Scholars, Clinicians Release Statement Rejecting Misleading Anti-LGBTQ “Report”

by HRC Staff

Nearly 600 researchers and healthcare providers have signed a statement rejecting a 2016 article that reinforced dangerous, unsupported anti-LGBTQ myths.

The statement, coordinated by Vanderbilt University researchers Lauren Beach and Jesse Ehrenfeld, explains that the article’s conclusions “do not reflect current scientific or medical consensus” on the nature of gender or sexual orientation, or on healthcare recommendations for LGBTQ people. Dr. Ehrenfeld directs Vanderbilt Medical Center’s Program for LGBTI Health, and Dr. Beach is the program’s Director of LGBTI Research.

The expert statement emphasizes that “the report's conclusions should not be viewed as a source of scientific or medical justification to support any legislation, judicial action, policymaking or clinical decision-making affecting the lives of LGBTQ people or their families.” Frighteningly, the article—and other essays by its authors—are already being used to promote discrimination everywhere from the U.S. Supreme Court to the Tippecanoe County Board of Commissioners.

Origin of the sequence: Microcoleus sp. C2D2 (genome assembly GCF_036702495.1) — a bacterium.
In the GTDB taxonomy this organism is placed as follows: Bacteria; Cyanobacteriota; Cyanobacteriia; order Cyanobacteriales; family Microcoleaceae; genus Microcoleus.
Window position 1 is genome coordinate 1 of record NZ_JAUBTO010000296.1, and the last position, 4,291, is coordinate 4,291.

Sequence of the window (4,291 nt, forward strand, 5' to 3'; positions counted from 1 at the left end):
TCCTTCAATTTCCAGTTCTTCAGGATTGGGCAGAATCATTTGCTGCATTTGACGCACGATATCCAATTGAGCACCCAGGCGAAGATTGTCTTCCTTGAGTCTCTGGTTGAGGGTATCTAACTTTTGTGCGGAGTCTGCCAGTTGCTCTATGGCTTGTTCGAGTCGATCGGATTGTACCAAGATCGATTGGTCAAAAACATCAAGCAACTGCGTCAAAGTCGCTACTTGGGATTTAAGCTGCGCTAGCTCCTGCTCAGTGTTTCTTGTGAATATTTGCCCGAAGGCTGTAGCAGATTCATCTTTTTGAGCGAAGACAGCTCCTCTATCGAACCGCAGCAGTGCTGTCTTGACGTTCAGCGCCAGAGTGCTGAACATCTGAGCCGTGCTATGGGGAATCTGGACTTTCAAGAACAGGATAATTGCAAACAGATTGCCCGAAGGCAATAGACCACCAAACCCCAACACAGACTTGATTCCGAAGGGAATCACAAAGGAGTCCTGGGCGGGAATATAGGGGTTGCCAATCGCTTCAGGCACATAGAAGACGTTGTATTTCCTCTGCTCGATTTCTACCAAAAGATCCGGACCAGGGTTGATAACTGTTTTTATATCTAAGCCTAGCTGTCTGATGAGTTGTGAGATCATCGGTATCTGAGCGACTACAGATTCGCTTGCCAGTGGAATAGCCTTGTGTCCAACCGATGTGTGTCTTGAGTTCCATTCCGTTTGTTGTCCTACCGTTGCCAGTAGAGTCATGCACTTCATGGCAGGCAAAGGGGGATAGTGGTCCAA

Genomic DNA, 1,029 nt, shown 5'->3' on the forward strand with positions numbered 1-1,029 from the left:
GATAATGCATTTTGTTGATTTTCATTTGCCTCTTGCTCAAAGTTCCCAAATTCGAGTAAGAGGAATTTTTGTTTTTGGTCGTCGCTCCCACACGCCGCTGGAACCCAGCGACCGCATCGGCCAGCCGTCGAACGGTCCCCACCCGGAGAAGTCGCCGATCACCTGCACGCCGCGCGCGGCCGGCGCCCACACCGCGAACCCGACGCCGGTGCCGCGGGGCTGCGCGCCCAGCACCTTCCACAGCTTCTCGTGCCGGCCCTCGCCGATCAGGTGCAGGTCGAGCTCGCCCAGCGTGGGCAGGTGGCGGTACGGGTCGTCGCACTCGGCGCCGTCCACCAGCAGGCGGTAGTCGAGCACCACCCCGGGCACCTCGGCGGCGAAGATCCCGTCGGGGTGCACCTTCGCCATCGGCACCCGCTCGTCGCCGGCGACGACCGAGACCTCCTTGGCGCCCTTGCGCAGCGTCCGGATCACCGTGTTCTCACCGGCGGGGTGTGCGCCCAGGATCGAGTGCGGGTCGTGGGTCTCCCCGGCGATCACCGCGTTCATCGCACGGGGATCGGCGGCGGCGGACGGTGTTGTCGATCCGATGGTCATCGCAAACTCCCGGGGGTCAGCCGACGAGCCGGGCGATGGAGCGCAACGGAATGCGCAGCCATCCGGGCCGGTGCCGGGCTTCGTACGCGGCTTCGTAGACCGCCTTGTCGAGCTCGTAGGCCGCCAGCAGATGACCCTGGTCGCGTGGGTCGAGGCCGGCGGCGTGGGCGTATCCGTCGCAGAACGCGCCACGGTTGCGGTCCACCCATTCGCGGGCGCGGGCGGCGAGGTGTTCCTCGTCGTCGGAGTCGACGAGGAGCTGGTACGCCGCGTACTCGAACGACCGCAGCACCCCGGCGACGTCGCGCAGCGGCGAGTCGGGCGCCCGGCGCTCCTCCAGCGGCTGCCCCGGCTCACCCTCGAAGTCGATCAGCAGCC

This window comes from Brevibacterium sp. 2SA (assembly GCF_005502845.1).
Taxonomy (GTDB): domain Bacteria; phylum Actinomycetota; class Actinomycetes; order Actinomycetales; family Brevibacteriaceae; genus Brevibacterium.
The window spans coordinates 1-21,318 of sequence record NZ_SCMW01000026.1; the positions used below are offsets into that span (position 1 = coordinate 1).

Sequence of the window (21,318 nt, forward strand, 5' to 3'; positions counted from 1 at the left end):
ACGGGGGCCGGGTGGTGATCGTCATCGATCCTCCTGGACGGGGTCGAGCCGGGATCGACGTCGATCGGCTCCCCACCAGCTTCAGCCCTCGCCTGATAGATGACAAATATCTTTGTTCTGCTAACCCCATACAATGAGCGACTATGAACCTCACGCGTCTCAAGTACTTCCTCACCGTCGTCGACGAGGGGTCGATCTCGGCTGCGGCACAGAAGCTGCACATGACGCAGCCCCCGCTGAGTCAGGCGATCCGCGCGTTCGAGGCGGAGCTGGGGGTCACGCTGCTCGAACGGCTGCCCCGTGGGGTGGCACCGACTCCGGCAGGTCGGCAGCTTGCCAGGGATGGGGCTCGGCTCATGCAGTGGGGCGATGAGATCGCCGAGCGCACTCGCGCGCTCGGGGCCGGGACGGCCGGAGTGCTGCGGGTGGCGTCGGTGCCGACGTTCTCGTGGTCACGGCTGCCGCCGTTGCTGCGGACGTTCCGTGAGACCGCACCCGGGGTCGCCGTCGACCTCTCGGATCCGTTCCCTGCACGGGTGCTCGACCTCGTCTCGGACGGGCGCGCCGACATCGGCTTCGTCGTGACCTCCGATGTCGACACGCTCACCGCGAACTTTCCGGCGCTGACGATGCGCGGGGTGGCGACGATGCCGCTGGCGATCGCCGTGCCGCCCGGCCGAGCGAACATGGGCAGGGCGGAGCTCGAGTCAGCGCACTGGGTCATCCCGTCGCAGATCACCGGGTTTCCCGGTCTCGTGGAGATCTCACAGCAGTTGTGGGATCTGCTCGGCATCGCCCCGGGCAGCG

The flawed article’s authors, psychiatrist Paul McHugh and epidemiologist Lawrence Mayer, have never published research of their own on sexuality or gender. Nonetheless, McHugh has submitted anti-transgender opinion essays to political and religious publications.

Ashland Johnson, HRC’s Director of Public Education and Research, praised the release, explaining that "Dr. McHugh's essays misrepresent established research, run contrary to the overwhelming medical consensus, and cause real harm to LGBTQ people across the country. Dr. McHugh has no formal expertise or research on gender or sexual orientation, and avoids rigorous peer-review for his work. The nearly 600 experts that signed this statement represent a diverse array of academics and experts from across the country and send a clear message that McHugh's work is deeply misleading and, most of all, dangerous."

To join the statement, signatories had to be healthcare providers serving LGBTQ people, or researchers who had published papers on gender or sexual orientation. Experts like these are normally asked to provide feedback and correct misstatements before an article is published, a core tradition of modern science. The misleading article, innocuously titled “Sexuality and Gender: Findings from the Biological, Psychological, and Social Sciences,” skipped that expert review process: it was printed not by a legitimate scientific journal, but by a conservative think tank called the Ethics and Public Policy Center.

Health & Aging